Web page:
I guess at the end of the day, I think L&D folks would be better served by experimenting with the tools they already have in the one system they own, than going to battle with IT over control, influence, strategy etc… of Sharepoint or Jive. L&D groups own their LMS strategy and hopefully, their overall learning strategy. With a few changes in thought process and focus, these same learning groups could use their existing platforms to start driving social and informal learning strategies today, not in three years.

      As an example of this, here’s what we’re doing to educate our sales team. We built a learning portal that includes screen shots, value prop, discovery questions, descriptions etc… for all of our modules and services (among other stuff). Within the same portal, reps can watch video recordings of our weekly “Lunch n’ Learn” education sessions, they can listen to an MP3, they can download mobile friendly versions to their mobile devices and they can read related transcripts. They can also join a specific discussion forum for each module or service to ask questions of their peers or share their expertise. These forums also send automatic email alerts when people post or add a thread etc… so internal experts outside of sales sign up to monitor discussion forums related to their area of expertise. We also have formal sales training on a variety of topics. These are also available in the same portal and where applicable, launchable right from the same modules where the social and informal stuff is kept. So when a rep wants to know about a product feature, literally everything they need to know is in one place — from collateral to conversations to courses and curriculum.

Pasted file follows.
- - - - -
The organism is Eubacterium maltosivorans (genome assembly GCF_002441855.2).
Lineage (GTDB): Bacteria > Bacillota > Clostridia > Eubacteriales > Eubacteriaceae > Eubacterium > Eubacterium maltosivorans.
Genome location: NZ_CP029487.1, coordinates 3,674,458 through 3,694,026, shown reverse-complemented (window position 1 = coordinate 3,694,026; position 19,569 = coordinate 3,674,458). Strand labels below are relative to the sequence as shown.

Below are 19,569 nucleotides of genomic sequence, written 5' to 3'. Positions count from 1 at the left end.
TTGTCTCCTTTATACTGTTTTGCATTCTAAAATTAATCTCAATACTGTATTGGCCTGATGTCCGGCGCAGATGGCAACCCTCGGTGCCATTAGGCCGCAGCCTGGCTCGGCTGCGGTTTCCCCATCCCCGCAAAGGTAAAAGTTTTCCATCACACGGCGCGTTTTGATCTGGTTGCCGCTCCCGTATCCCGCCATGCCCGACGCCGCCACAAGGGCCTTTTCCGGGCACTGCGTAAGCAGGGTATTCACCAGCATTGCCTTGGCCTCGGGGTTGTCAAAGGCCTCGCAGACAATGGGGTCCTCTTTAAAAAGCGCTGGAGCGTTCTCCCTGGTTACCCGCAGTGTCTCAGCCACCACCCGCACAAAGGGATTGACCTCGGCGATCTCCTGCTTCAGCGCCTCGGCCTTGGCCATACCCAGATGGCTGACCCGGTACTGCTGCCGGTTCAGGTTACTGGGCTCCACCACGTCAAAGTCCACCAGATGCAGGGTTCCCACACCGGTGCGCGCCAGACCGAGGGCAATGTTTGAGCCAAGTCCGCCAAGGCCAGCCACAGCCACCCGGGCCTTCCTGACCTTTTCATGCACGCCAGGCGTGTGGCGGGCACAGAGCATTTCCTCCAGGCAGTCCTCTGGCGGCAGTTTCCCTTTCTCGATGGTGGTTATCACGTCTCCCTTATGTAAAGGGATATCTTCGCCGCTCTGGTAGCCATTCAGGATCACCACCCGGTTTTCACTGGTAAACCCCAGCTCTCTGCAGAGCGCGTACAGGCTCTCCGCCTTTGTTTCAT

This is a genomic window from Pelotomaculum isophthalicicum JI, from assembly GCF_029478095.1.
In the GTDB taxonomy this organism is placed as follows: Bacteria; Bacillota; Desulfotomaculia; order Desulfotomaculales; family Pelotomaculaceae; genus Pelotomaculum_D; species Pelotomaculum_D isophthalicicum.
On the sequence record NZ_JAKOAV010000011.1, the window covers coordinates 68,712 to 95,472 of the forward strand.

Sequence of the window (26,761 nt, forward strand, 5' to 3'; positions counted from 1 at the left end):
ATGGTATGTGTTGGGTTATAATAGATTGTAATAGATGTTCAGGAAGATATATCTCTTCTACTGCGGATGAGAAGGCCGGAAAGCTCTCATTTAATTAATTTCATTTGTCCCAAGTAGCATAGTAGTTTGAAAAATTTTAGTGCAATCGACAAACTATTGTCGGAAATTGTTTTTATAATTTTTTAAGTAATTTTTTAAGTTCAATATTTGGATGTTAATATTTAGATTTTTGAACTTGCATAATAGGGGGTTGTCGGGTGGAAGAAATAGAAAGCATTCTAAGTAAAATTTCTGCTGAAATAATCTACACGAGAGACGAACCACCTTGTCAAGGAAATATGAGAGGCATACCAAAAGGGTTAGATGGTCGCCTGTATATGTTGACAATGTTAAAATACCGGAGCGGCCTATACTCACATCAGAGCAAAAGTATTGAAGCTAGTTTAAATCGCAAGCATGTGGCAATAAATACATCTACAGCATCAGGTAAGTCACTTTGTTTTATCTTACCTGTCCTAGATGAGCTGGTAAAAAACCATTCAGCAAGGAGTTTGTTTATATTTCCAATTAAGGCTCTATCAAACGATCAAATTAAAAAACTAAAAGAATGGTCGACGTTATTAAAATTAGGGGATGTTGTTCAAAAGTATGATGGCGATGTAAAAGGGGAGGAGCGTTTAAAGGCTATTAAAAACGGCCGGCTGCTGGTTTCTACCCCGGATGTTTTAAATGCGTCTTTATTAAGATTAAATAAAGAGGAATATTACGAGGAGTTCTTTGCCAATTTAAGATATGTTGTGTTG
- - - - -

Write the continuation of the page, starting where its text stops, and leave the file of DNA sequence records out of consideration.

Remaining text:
And since we support group permissions, we added some permissioned areas to specific pages to hide and show certain elements so we could use the same exact learning portal to support our partners and channel sales. That way there is never a disconnect between what we tell our reps and what we tell our partners. Not every LMS can do this. It may be that no one can do this but us, I don’t know. What I do know is that this is the future I want — one unified system for all of the collaborative, formal, informal, and communication needs of an org. Luckily, I don’t need to wait for the future, I’m doing it now. And anyone of the L&D professionals who have a current LMS from a leading provider could begin embarking on the same journey. Maybe not as robustly as I described above, but close enough to drive business results as well as some meta-learning about “learning with social and informal approaches in a corporate environment.”

      Anyway, that’s my take. Would love to chat live or via LearnTrends on this anytime. I don’t think we’re at odds over objectives, just methods and platforms to get us from “here” to “there.”

    • May 14, 2010 10:01 pm